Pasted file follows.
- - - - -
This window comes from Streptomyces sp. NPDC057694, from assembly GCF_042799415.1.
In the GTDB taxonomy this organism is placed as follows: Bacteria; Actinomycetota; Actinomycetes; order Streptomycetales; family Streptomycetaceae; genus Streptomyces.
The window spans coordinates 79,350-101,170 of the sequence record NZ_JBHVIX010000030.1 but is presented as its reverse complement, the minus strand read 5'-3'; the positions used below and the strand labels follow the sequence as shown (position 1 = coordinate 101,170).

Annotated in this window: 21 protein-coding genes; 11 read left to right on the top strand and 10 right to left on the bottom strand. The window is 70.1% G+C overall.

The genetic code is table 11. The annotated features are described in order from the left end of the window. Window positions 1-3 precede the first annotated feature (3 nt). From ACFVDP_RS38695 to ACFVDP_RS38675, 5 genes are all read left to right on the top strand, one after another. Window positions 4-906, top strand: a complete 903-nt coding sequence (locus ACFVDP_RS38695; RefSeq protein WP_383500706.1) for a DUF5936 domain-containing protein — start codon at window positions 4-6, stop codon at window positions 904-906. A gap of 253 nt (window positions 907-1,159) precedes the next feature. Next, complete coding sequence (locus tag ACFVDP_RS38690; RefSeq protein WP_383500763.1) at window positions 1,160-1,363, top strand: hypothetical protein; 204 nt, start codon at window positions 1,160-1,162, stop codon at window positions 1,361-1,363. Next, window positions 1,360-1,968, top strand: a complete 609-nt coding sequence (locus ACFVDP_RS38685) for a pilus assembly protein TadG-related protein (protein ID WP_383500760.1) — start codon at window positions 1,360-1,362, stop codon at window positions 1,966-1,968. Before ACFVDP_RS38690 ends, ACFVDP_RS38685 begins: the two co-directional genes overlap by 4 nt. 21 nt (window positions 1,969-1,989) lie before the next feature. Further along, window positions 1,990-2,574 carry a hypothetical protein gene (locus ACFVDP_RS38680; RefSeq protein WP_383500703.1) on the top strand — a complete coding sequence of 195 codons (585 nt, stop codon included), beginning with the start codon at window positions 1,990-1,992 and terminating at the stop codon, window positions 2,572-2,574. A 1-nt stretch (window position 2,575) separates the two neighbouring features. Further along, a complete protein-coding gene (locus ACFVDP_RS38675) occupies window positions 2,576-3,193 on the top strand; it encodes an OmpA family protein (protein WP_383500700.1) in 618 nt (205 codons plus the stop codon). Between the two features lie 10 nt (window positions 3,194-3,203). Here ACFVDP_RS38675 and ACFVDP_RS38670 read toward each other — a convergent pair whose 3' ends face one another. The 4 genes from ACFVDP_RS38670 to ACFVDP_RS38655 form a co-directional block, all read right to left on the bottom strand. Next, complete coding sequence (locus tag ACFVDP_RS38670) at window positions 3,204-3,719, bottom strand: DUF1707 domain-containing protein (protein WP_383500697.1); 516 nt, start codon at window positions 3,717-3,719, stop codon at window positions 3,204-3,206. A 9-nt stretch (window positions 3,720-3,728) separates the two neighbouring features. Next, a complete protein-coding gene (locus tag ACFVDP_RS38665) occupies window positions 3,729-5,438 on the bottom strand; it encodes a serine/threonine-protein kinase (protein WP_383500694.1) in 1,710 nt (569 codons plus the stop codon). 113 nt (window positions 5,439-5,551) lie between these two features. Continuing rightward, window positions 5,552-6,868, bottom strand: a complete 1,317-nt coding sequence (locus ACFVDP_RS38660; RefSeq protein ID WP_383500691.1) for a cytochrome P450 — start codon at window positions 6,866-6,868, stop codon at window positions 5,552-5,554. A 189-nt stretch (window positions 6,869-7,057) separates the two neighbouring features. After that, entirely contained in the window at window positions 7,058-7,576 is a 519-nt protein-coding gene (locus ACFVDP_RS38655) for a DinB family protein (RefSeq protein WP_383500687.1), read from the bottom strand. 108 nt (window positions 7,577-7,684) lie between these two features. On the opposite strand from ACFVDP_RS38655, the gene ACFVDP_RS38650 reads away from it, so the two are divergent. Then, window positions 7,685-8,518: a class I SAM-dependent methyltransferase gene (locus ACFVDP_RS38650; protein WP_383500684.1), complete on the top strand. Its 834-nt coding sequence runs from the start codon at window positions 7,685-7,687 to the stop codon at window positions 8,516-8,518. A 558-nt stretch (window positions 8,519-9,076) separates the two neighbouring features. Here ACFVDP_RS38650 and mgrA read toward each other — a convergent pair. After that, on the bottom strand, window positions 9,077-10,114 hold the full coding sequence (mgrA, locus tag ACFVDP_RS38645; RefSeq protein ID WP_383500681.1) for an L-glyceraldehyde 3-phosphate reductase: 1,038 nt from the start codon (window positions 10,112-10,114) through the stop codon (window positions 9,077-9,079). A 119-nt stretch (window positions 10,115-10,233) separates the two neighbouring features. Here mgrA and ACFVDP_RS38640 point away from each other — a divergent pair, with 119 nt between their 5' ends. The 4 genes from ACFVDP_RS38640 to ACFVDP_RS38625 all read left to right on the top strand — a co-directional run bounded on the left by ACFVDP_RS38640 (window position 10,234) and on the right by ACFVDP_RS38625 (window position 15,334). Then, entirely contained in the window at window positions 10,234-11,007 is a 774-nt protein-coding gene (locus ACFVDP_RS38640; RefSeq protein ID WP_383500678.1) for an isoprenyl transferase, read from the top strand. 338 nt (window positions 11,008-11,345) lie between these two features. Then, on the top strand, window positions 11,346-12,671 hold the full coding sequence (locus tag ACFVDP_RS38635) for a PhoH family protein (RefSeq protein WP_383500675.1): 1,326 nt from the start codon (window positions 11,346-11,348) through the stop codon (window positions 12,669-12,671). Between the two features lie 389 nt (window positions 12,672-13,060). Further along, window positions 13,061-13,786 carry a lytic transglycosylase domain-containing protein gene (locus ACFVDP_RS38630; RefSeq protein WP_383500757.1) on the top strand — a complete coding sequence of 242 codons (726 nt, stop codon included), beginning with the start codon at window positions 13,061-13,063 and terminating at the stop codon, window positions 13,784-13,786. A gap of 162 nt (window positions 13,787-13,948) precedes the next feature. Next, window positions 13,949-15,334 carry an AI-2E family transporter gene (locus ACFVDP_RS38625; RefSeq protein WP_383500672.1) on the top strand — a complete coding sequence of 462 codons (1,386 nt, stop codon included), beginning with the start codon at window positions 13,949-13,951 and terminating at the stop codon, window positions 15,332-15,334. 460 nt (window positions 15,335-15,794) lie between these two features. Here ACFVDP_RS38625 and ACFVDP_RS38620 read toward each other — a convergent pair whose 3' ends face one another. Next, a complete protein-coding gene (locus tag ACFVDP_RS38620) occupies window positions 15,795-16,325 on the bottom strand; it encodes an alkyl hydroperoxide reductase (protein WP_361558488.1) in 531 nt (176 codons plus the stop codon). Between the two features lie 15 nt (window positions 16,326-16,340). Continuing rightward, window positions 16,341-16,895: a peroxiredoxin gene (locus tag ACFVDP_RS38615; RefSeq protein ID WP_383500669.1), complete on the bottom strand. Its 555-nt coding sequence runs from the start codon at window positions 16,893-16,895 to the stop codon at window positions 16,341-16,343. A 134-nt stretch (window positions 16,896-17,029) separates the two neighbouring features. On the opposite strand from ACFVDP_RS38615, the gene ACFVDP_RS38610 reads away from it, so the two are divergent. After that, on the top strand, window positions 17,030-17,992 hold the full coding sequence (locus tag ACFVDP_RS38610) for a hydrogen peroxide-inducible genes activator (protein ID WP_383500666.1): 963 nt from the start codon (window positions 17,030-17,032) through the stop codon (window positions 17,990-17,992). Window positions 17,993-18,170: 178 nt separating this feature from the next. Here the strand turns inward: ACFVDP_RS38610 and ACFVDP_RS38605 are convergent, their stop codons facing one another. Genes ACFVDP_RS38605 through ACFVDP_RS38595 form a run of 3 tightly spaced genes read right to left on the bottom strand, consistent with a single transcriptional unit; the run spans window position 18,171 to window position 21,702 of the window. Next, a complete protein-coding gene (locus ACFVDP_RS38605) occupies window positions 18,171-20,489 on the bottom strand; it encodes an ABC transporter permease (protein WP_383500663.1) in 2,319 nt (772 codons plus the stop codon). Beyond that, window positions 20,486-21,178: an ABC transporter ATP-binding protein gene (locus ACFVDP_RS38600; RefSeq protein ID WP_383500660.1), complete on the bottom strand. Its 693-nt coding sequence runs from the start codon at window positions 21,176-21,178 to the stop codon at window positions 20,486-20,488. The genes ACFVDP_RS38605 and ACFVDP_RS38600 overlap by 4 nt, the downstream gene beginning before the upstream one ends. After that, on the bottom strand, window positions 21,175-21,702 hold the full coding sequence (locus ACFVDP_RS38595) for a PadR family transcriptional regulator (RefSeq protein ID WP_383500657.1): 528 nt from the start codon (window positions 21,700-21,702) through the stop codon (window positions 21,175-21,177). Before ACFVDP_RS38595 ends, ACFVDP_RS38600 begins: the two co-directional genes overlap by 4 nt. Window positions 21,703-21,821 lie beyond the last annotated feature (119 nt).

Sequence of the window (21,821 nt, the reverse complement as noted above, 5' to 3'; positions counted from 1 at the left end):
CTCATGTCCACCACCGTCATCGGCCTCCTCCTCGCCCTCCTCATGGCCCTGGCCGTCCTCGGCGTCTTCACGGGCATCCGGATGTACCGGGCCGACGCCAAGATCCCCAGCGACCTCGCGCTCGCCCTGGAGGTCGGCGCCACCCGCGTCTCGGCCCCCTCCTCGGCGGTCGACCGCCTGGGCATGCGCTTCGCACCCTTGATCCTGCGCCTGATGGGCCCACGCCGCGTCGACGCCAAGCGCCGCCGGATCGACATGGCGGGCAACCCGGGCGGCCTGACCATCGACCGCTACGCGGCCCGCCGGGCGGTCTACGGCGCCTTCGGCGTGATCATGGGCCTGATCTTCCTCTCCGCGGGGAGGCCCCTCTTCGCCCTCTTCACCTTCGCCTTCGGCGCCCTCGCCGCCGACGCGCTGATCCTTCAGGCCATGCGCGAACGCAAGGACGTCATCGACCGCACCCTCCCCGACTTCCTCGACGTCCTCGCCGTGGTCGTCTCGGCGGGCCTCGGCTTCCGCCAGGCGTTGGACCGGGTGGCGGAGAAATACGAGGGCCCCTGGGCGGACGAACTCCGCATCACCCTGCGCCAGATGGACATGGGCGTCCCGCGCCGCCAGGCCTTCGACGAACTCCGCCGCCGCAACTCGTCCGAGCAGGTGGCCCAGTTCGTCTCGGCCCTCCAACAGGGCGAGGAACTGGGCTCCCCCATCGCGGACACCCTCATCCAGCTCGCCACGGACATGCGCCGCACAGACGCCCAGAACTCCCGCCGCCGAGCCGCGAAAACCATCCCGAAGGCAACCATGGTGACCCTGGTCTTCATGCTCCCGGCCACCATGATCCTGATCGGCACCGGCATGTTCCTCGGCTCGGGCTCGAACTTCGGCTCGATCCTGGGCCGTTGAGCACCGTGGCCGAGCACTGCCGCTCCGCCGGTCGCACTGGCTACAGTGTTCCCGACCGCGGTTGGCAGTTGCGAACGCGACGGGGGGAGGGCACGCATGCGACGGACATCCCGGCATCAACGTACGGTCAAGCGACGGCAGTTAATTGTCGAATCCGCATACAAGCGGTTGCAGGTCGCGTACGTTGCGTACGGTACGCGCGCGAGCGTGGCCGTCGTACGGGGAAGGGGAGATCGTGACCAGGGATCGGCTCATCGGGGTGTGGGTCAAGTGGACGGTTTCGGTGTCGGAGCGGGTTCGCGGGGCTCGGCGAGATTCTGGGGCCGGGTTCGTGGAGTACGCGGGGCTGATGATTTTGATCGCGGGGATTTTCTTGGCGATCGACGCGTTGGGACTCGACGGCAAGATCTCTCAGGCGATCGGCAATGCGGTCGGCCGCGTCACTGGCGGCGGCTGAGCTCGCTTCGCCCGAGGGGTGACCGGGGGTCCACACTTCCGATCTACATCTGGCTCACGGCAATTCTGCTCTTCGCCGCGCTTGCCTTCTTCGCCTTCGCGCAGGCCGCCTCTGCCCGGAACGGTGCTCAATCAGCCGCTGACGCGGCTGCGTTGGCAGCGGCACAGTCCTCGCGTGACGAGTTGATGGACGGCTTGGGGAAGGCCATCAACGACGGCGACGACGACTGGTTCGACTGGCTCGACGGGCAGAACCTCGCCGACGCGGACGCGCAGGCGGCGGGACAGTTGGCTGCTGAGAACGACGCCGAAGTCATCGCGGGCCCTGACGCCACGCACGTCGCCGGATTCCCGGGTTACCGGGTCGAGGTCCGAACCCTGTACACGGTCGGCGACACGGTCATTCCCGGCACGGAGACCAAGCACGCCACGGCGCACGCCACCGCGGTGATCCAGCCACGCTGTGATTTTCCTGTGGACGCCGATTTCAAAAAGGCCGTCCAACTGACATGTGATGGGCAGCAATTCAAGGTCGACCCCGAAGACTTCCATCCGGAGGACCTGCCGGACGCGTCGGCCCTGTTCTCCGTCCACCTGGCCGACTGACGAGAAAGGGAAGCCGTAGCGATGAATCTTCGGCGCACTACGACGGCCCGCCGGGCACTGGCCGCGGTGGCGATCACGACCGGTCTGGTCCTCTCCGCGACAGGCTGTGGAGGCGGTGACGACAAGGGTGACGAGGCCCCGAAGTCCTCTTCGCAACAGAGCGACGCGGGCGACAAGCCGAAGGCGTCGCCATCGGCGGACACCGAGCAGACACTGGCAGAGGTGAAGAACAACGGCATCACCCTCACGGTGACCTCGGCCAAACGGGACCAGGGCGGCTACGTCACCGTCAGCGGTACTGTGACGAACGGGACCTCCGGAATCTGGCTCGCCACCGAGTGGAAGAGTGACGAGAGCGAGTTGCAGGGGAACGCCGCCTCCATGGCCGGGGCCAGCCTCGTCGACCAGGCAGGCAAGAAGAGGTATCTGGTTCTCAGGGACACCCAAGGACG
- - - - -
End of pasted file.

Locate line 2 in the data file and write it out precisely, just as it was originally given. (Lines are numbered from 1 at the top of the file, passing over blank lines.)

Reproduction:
In the GTDB taxonomy this organism is placed as follows: Bacteria; Actinomycetota; Actinomycetes; order Streptomycetales; family Streptomycetaceae; genus Streptomyces.